A vector of 106 features is likely to have redundancy and strong correlation among some features. Moreover, the complexity of the classification stage grows with the number of features. Therefore, principal component analysis (PCA) was implemented to reduce the size of the feature vector. PCA is a useful statistical technique that has many applications in fields, such as facial recognition and image compression, and is widely used to identify patterns in high-dimensional data (Smith, 2002). This technique consists of reducing a feature vector by linear transformation as to lose as little information as possible.

In this work, the PCA technique was applied to select the best 25 features while retaining 99.93% of the information. Usually, the features are normalized, but in this study this was not necessary because their dynamic range was narrow (most of the features were measured in millivolts and milliseconds). The number of selected features was chosen empirically for a good result with low computational cost. Table 2 and Figure 4 show the results, indicating the percentage of information preserved by the number of features used in the reduction.

Table 2 Results obtained by the PCA method presenting the percentage of information that is maintained by a selected number of features. 

Number of features Information maintained (%) Number of features Information maintained (%)
1 47.08 16 98.36
2 56.89 17 98.73
3 64.33 18 99.06
4 70.69 19 99.31
5 76.69 20 99.53
6 81.08 21 99.70
7 84.51 22 99.79
8 87.48 23 99.85
9 90.04 24 99.90
10 92.20 25 99.93
11 93.80 26 99.95
12 95.31 27 99.97
13 96.27 28 99.98
14 97,09 29 99,99
15 97,78 30 99,99

Figure 4 The results obtained by the PCA method presenting the percentage of information preserved as a function of the number of considered features. 

Automatic classification

For automatic classification, an artificial neural network (ANN) was used, which is a popular classification technique based on mathematical models that simulate biological neural structures and acquires computational capacity through learning and generalization.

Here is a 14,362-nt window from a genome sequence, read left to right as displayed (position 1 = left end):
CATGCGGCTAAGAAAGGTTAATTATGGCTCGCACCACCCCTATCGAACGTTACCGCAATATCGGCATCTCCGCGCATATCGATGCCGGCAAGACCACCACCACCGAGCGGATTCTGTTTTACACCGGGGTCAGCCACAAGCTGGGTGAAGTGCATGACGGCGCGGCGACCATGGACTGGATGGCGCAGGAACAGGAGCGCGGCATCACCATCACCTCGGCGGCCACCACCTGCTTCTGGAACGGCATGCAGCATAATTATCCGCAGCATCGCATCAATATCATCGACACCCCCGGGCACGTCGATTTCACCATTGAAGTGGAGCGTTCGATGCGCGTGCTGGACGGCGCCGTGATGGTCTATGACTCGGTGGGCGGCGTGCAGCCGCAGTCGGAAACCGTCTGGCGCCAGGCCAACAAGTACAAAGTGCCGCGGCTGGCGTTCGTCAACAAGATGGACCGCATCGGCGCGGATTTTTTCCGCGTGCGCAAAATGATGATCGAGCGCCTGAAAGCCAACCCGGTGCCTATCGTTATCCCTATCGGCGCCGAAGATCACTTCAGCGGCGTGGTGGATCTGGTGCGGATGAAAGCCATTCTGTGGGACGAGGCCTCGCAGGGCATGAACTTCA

The ANN implemented in this work is basically composed of an input layer whose size is the same as the feature vector, two hidden layers with 25 neurons each, and an output layer with the number of neurons equal to the number of heartbeat classes, which in our work was six. A hyperbolic tangent was chosen as an activation function. For network training, an algorithm called backpropagation was chosen, using 1000 epochs (maximum number of interactions during training) with minimum performance gradient of 10-6 and maximum of 100 validation failures. The configuration of the ANN was defined empirically after preliminary analysis of the database signals.

Performance evaluation

The performance of our algorithm was evaluated using statistical measures, such as sensitivity (Se), specificity (PP), positive predictive value (PPV), negative predictive value (NPV) and accuracy (Ac), which are described by the equations below.

Se=TPTP+FN×100% (1)
PP=TNTN+FP×100% (2)
PPV=TPTP+FP×100% (3)
NPV=TNTN+FN×100% (4)
Ac=TP+TNTP+FP+TN+FN×100% (5)

Where TN, TP, FP and FN indicate the true negatives, true positives, false positives and false negatives, respectively, obtained from a comparison between diagnoses (which were made by cardiologists) and the results obtained from the classifier developed in this study. The computation of such values in a multiclass context takes into account that each class alone is considered as positive, and the other classes are negative. For example, all normal beats correctly classified account for the TP value of the Normal Class and all other beats correctly classified as not belonging to the normal class account for the TN value of the Other Class. Considering the same example, FP are the beats from the other classes classified by mistake as belonging to the Normal Class, and the FN are the beats from the normal class classified as belonging to the Other Class. In a multiclass context, the FP and FN values are influenced negatively by the number of classes because the mistakes in different classes are added together.